Tuesday, August 26, 2014
Barry Kozak, Director of Elder Law Programs at John Marshall Law School, recently shared with us a copy of a syllabus for his new course on elder law. He's making a conscious choice to organize his class sessions to highlight core concepts addressed by the Chicago Declaration on the Rights of Older Persons. He's assembled a list of great short videos for use in class, and he's allowed us to pass on his suggestions to readers of our Blog. Thanks, Barry!
Here's a great starting point, a four minute video from HelpAge USA and Pfizer Inc. that introduces the concept of global aging as an important driver of economic growth. Instead of wringing our hands over the aging tsunami, these speakers urge this phenomenon as a reason to think creatively.
Monday, August 25, 2014
As explained earlier today in our Elder Law Prof Blog post about the most recent article by Professors Bisom-Rapp and Sargeant, lifetime discrimination in wages and opportunities has long-range implications for working women. Along this same line, the National Senior Citizens Law Center and Half in Ten (The Campaign to Cut Poverty in Half in Ten Years) are working together to tackle the question of senior poverty and have created an excellent two-page "visual" profile of poverty and opportunity statistics that demonstrate graphically how poverty presently impacts seniors. For example, they provide easy-to-understand graphics on how poverty among seniors disproportionately affects women, especially women of color. The PDF document should be very useful in classrooms.
Tuesday, July 1, 2014
While rates of smoking and excessive drinking have declined among older Americans, prevalence of chronic disease has risen, and many older Americans are unprepared to afford the costs of long-term care in a nursing home, according to a report from the U.S. Census Bureau commissioned by the National Institutes of Health.The report highlights those trends and others among America’s older population, now over 40 million and expected to more than double by mid-century, growing to 83.7 million people and one-fifth of the U.S. population by 2050. Population trends and other national data about people 65 and older are presented in the report, 65+ in the United States: 2010. It documents aging as quite varied in terms of how long people live, how well they age, their financial and educational status, their medical and long-term care and housing costs, where they live and with whom, and other factors important for aging and health.Funded by the National Institute on Aging (NIA), part of NIH, the report draws heavily on data from the 2010 Census and other nationally representative surveys, such as the Current Population Survey, the American Community Survey and the National Health Interview Survey. In addition, data from NIA-funded research was included in the report.“The National Institute on Aging is pleased to support this 65+ in the United Statesreport,” said Richard Suzman, director of the Division of Behavioral and Social Research at NIA. “This report series uniquely combines Census Bureau and other federal statistics with findings from NIA-supported studies on aging. The collaboration with Census has been of great value in developing social, economic and demographic statistics on our aging population with this edition highlighting an approaching crisis in caregiving — since the baby boomers had fewer children compared to their parents.”A key aspect of the report is the effect that the aging of the baby boom generation—those born between 1946 and 1964—will have on the U.S. population and on society in general. Baby boomers began to reach age 65 in 2011; between 2010 and 2020, the older generation is projected to grow more rapidly than in any other decade since 1900.The report points out some critical health-related issues:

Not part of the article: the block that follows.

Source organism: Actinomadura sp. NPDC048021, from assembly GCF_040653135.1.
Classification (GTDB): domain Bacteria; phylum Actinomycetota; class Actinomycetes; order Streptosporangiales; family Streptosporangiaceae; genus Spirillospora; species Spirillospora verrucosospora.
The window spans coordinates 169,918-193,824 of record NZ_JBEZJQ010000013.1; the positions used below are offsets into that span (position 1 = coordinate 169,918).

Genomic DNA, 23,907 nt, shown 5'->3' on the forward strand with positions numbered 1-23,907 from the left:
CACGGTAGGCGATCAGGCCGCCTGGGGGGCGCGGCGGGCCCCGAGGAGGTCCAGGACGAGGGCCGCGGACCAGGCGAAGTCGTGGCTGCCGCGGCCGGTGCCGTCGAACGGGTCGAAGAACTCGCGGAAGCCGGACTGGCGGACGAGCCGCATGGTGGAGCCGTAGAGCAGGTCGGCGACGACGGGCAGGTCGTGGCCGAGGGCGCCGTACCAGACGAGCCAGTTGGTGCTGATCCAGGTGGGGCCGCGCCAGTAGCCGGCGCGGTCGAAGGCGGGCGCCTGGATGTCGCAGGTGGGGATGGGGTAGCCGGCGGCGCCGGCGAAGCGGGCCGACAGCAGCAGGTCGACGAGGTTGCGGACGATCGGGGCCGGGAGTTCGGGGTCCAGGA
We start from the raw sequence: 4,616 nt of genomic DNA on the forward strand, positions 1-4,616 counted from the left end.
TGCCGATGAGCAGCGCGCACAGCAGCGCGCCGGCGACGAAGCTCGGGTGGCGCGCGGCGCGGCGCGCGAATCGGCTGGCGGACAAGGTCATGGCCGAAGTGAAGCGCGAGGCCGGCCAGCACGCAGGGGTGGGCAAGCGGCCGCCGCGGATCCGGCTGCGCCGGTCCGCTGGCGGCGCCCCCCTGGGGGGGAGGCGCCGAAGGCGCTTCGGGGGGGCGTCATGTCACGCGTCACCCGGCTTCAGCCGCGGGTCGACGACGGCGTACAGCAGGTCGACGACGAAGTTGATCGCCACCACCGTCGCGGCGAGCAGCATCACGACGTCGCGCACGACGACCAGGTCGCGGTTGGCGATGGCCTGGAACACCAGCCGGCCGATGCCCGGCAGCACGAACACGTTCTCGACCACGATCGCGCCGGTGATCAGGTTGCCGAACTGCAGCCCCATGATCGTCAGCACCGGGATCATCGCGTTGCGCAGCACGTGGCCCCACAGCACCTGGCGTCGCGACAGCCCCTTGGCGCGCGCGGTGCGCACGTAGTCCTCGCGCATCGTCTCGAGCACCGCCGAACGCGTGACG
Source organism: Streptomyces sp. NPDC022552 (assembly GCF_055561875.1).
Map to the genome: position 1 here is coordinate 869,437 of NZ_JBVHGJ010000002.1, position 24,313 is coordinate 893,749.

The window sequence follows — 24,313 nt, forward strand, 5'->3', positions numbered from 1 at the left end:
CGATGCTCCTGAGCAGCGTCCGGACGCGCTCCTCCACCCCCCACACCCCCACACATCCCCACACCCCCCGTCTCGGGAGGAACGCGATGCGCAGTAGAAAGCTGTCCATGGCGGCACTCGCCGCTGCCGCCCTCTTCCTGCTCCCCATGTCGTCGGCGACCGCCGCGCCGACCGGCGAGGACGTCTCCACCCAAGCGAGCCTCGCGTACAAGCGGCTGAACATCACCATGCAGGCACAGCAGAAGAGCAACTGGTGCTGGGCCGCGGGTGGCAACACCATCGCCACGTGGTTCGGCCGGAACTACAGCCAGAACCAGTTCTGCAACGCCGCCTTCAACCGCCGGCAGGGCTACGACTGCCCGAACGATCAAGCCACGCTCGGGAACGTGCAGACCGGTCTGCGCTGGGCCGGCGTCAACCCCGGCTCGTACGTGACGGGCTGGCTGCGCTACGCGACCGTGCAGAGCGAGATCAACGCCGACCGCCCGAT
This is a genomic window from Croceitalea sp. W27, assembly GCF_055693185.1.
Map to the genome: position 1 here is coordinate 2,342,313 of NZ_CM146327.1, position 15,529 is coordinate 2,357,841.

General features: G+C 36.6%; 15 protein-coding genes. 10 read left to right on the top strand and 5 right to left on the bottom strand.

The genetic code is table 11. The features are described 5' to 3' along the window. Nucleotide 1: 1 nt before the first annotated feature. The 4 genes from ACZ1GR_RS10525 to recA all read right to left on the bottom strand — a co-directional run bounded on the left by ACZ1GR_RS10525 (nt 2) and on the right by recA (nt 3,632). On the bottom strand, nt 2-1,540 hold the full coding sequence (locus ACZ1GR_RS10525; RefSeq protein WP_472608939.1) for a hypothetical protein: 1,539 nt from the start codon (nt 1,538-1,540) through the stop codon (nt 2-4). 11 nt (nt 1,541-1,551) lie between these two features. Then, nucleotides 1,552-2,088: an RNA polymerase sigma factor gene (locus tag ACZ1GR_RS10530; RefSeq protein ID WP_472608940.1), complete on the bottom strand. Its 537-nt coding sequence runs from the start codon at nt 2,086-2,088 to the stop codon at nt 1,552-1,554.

- Rates of smoking and excessive alcohol consumption have declined among those 65 and older, but the percentage of overweight and obese people has increased. Between 2003-2006, 72 percent of older men and 67 percent of older women were overweight or obese. Obesity is associated in increased rates of diabetes, arthritis, and impaired mobility, and in some cases with higher death rates.
- Research based on NIA’s Health and Retirement Study suggests that the prevalence of chronic diseases, such as high blood pressure, heart disease, chronic lung disease, and diabetes, increased among older people between 1998 and 2008. For example, in 2008, 41 percent of the older population had three or more chronic conditions, 51 percent had one or two, and only 8 percent had no chronic conditions.
- The cost of long-term care varies by care setting. The average cost of a private room in a nursing home was $229 per day or $83,585 per year in 2010. Less than one-fifth of older people have the personal financial resources to live in a nursing home for more than three years and almost two-thirds cannot afford even one year. Medicare provides coverage in a skilled nursing facility to older and disabled patients for short time periods following hospitalization. Medicaid covers long-term care in certified facilities for qualifying low-income seniors. In 2006, Medicaid paid for 43 percent of long-term care.“Most of the long-term care provided to older people today comes from unpaid family members and friends,” noted Suzman. “Baby boomers had far fewer children than their parents. Combined with higher divorce rates and disrupted family structures, this will result in fewer family members to provide long-term care in the future. This will become more serious as people live longer with conditions such as cancer, heart disease and Alzheimer’s.”Other areas covered in the report include economic characteristics, geographic distribution, social and other characteristics.
Tuesday, June 17, 2014
Via the Times of India: